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Thomas Eugene Moore v. Robert Horel

February 16, 2011



Petitioner is a state prisoner proceeding pro se with a petition for a writ of habeas corpus pursuant to 28 U.S.C. § 2254. Pending before this courts is a newly docketed habeas petition, construed as petitioner's motion to amend his petition to include additional claims. The case has a long and unnecessarily complicated procedural history which will be summarized below.

On February 1, 2000, a Sacramento County Superior Court jury found petitioner guilty of one count of robbery in violation of California Penal Code § 211. (Notice of Lodging Documents on January 14, 2010 (Doc. No. 139), Clerk's Transcript on Appeal at 217.) Following his conviction, petitioner was sentenced on January 22, 2001, to an indeterminate state prison term of twenty-five-years to life, plus a determinate term of fifteen years, for an aggregate term of forty-years to life in prison. (Id. at 610; Reporter's Transcript on Appeal at 635.)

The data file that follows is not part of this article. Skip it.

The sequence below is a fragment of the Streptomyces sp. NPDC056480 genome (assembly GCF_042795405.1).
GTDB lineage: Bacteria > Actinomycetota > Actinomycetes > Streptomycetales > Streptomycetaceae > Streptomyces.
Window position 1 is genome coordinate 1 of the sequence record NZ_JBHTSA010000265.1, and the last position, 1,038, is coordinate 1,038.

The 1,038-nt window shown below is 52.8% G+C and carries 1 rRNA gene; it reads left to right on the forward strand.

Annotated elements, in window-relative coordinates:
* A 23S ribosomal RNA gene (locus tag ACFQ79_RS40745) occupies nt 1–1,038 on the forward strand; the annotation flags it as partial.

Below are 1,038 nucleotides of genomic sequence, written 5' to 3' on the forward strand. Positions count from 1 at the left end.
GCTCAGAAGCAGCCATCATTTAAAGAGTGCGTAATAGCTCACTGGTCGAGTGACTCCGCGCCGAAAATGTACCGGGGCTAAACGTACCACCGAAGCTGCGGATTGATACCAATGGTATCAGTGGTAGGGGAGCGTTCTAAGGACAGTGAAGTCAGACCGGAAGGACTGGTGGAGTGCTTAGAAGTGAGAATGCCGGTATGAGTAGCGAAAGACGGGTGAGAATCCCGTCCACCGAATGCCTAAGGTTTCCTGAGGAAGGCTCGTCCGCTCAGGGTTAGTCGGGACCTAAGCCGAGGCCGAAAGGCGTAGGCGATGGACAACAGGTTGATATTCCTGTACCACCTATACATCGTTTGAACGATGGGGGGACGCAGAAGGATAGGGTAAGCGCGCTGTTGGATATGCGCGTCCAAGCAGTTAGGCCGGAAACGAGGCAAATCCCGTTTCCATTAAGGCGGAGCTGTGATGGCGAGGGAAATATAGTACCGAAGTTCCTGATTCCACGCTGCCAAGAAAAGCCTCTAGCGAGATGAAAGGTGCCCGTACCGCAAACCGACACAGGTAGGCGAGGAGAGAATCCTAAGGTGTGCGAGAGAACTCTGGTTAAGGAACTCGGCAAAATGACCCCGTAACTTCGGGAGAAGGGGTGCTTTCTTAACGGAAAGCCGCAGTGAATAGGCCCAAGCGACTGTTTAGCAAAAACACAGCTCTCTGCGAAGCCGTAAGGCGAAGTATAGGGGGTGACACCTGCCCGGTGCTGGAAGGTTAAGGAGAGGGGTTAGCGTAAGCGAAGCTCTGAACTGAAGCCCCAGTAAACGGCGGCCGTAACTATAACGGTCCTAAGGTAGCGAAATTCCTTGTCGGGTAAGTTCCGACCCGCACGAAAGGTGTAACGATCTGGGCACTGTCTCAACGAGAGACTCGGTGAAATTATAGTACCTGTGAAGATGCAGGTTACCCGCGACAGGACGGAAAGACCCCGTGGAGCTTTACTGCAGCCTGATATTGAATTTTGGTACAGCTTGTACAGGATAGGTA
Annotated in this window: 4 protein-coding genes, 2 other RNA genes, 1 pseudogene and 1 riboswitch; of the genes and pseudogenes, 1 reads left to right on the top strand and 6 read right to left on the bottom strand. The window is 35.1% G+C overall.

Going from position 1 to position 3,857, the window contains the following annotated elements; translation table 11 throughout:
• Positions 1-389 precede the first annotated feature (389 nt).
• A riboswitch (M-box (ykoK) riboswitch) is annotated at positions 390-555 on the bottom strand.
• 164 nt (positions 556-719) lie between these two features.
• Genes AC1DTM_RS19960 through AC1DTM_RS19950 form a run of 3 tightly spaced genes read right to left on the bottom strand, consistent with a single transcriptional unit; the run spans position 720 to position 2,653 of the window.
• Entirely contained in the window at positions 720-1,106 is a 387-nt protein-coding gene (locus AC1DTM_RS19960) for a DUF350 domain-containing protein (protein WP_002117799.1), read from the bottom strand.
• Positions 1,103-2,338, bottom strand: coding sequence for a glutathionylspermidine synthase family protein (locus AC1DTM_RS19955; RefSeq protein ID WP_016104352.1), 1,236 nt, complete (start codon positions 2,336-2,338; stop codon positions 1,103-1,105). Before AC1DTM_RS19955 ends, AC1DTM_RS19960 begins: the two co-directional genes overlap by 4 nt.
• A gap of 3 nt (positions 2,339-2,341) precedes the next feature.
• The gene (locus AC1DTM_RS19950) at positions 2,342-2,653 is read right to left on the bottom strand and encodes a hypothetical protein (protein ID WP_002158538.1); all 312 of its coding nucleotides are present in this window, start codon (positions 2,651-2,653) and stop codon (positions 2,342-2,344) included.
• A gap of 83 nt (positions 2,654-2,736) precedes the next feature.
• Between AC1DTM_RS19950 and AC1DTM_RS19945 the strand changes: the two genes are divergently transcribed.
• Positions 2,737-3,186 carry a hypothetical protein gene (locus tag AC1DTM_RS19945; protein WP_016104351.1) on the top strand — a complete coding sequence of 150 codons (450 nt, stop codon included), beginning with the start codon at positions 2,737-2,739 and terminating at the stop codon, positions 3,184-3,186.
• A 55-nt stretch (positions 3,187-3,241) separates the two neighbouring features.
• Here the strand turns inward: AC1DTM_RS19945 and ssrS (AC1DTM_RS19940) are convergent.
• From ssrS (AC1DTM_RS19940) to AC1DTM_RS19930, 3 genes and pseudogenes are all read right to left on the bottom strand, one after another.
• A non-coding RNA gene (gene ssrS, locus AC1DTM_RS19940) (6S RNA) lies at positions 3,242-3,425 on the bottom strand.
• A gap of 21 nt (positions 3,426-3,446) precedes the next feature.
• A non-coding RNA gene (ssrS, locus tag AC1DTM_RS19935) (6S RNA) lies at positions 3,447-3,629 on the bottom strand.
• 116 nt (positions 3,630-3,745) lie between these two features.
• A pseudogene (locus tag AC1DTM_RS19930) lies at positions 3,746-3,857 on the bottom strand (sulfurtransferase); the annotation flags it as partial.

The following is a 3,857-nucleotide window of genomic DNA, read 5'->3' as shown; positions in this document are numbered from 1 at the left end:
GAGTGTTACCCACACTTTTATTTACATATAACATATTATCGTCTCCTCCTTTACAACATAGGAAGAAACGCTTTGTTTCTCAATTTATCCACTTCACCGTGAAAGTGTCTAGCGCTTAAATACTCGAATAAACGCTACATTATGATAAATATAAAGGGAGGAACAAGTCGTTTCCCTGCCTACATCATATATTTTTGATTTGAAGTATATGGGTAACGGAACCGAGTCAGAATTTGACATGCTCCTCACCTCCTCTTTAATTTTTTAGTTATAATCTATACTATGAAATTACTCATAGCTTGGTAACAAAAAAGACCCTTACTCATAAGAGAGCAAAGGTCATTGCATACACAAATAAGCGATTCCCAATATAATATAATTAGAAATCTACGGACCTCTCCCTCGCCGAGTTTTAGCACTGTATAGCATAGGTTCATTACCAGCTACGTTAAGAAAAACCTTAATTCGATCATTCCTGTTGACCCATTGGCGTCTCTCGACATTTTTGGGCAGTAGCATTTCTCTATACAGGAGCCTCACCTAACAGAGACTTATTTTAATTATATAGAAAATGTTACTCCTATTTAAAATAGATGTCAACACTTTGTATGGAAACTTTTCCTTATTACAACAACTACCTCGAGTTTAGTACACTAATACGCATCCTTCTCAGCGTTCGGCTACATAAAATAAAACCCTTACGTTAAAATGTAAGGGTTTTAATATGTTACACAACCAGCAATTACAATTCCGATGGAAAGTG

Petitioner appealed his judgment of conviction to the California Court of Appeal for the Third Appellate District. On December 27, 2002, the judgment of conviction was affirmed in a reasoned opinion. (Resp't's Lod. Doc. 1.) Petitioner then filed a petition for review with the California Supreme Court. (Resp't's Lod. Doc. 2.) On March 3, 2003, the California Supreme Court summarily denied that petition. (Resp't's Lod. Doc. 3.)